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LD Score Regression

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Tags: Polygenicity, Genome-wide Association Studies

This note is for Bulik-Sullivan, B. K., Loh, P.-R., Finucane, H. K., Ripke, S., Yang, J., Patterson, N., Daly, M. J., Price, A. L., & Neale, B. M. (2015). LD Score regression distinguishes confounding from polygenicity in genome-wide association studies. Nature Genetics, 47(3), 291–295.

an inflated distribution of test statistics in GWAS can be yielded by

  • polygenicity (many small genetic effects)
  • confounding biases: such as cryptic relatedness and population stratification

the paper proposed LD Score regression

  • quantifies the contribution of each by examining the relationship between test statistics and linkage disequilibrium (LD)
  • the LD Score regression intercept can be used to estimate a more powerful and accurate correction factor than genomic control

Under a polygenic model, where effect sizes for variants are drawn independently from distributions with variance proportional to $1/(p(1-p))$, where $p$ is the minor allele frequency (MAF), the expected $\chi^2$ statistic of variant $j$ is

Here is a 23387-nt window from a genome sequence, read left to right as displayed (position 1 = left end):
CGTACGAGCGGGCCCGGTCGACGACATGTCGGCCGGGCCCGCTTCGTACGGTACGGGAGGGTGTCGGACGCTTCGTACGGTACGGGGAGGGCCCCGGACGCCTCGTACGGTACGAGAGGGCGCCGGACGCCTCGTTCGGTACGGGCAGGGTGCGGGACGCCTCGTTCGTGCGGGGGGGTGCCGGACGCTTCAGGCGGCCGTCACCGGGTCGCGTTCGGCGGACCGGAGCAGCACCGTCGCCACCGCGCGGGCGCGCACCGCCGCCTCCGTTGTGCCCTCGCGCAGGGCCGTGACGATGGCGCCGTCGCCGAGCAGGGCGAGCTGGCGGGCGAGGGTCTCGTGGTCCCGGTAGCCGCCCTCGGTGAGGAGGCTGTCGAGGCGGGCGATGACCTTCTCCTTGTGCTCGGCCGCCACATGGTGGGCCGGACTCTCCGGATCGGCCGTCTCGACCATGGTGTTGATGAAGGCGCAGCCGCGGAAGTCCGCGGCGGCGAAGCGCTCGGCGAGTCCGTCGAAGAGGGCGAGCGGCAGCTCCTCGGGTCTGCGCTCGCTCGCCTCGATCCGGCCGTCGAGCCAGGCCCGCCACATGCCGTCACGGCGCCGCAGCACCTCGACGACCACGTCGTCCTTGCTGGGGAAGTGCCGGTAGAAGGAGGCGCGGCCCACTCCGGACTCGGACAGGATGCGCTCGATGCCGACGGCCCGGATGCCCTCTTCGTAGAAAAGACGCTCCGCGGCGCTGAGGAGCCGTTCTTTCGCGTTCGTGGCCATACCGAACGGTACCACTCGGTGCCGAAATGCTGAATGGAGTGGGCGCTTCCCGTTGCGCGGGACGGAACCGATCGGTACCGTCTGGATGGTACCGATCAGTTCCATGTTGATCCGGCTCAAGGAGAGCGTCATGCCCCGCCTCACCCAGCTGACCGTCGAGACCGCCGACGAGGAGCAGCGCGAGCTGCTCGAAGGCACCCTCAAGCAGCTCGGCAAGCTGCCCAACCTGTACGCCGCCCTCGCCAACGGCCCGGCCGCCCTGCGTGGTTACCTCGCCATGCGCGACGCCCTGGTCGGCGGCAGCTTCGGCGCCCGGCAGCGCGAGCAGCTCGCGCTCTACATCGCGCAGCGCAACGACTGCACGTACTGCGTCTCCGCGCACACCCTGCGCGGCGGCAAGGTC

\[E[\chi^2\mid \ell_j] = Nh^2\ell_j/M + Na +1\,,\]

where

  • $N$: sample size
  • $M$: number of SNPs, then $h^2/M$ is the average heritability explained per SNP
  • $a$: contribution of confounding biases
  • $\ell_j = \sum_kr_{jk}^2$: LD score of variant $j$, which measures the amount of genetic variation tagged by $j$

Consequently, if regress $\chi^2$ from GWAS against LD score, the intercept minus one is an estimator of the mean contribution of confounding bias to the inflation in the test statistics.


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